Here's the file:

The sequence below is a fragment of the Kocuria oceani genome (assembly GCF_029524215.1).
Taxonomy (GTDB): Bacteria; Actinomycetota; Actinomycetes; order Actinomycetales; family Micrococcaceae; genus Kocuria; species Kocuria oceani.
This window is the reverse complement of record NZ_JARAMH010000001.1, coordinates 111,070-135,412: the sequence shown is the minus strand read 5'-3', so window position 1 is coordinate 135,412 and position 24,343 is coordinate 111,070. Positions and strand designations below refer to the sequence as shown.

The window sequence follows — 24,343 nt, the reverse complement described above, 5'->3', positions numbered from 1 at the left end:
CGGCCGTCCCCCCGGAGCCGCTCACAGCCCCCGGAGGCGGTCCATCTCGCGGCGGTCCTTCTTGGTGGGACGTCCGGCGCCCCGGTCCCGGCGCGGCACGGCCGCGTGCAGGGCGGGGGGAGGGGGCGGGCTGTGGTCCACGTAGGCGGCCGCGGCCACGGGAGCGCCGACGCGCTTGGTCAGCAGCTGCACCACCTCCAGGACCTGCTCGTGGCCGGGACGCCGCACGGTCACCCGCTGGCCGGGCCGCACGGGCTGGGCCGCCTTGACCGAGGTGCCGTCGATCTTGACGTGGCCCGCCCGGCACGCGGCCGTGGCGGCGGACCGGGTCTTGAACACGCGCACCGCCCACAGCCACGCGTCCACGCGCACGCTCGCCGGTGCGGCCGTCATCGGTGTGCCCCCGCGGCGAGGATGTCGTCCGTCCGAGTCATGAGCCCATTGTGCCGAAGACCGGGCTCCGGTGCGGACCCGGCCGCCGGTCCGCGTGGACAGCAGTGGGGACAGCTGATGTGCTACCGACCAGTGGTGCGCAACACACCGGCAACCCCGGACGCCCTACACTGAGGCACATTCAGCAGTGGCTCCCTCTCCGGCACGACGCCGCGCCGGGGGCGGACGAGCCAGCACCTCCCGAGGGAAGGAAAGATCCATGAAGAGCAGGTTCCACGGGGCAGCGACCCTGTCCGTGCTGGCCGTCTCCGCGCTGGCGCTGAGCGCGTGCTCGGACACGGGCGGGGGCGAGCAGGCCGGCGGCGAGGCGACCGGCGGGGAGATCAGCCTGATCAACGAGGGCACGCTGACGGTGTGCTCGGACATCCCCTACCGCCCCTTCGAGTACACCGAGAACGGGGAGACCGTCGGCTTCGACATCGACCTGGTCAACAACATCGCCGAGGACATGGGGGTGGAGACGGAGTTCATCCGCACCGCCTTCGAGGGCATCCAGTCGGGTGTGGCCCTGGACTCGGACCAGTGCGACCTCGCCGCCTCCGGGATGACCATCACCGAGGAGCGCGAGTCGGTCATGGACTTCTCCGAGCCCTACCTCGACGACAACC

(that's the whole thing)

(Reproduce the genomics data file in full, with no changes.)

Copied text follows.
The sequence below is a fragment of the Kocuria oceani genome (assembly GCF_029524215.1).
Taxonomy (GTDB): Bacteria; Actinomycetota; Actinomycetes; order Actinomycetales; family Micrococcaceae; genus Kocuria; species Kocuria oceani.
This window is the reverse complement of record NZ_JARAMH010000001.1, coordinates 111,070-135,412: the sequence shown is the minus strand read 5'-3', so window position 1 is coordinate 135,412 and position 24,343 is coordinate 111,070. Positions and strand designations below refer to the sequence as shown.

The window sequence follows — 24,343 nt, the reverse complement described above, 5'->3', positions numbered from 1 at the left end:
CGGCCGTCCCCCCGGAGCCGCTCACAGCCCCCGGAGGCGGTCCATCTCGCGGCGGTCCTTCTTGGTGGGACGTCCGGCGCCCCGGTCCCGGCGCGGCACGGCCGCGTGCAGGGCGGGGGGAGGGGGCGGGCTGTGGTCCACGTAGGCGGCCGCGGCCACGGGAGCGCCGACGCGCTTGGTCAGCAGCTGCACCACCTCCAGGACCTGCTCGTGGCCGGGACGCCGCACGGTCACCCGCTGGCCGGGCCGCACGGGCTGGGCCGCCTTGACCGAGGTGCCGTCGATCTTGACGTGGCCCGCCCGGCACGCGGCCGTGGCGGCGGACCGGGTCTTGAACACGCGCACCGCCCACAGCCACGCGTCCACGCGCACGCTCGCCGGTGCGGCCGTCATCGGTGTGCCCCCGCGGCGAGGATGTCGTCCGTCCGAGTCATGAGCCCATTGTGCCGAAGACCGGGCTCCGGTGCGGACCCGGCCGCCGGTCCGCGTGGACAGCAGTGGGGACAGCTGATGTGCTACCGACCAGTGGTGCGCAACACACCGGCAACCCCGGACGCCCTACACTGAGGCACATTCAGCAGTGGCTCCCTCTCCGGCACGACGCCGCGCCGGGGGCGGACGAGCCAGCACCTCCCGAGGGAAGGAAAGATCCATGAAGAGCAGGTTCCACGGGGCAGCGACCCTGTCCGTGCTGGCCGTCTCCGCGCTGGCGCTGAGCGCGTGCTCGGACACGGGCGGGGGCGAGCAGGCCGGCGGCGAGGCGACCGGCGGGGAGATCAGCCTGATCAACGAGGGCACGCTGACGGTGTGCTCGGACATCCCCTACCGCCCCTTCGAGTACACCGAGAACGGGGAGACCGTCGGCTTCGACATCGACCTGGTCAACAACATCGCCGAGGACATGGGGGTGGAGACGGAGTTCATCCGCACCGCCTTCGAGGGCATCCAGTCGGGTGTGGCCCTGGACTCGGACCAGTGCGACCTCGCCGCCTCCGGGATGACCATCACCGAGGAGCGCGAGTCGGTCATGGACTTCTCCGAGCCCTACCTCGACGACAACC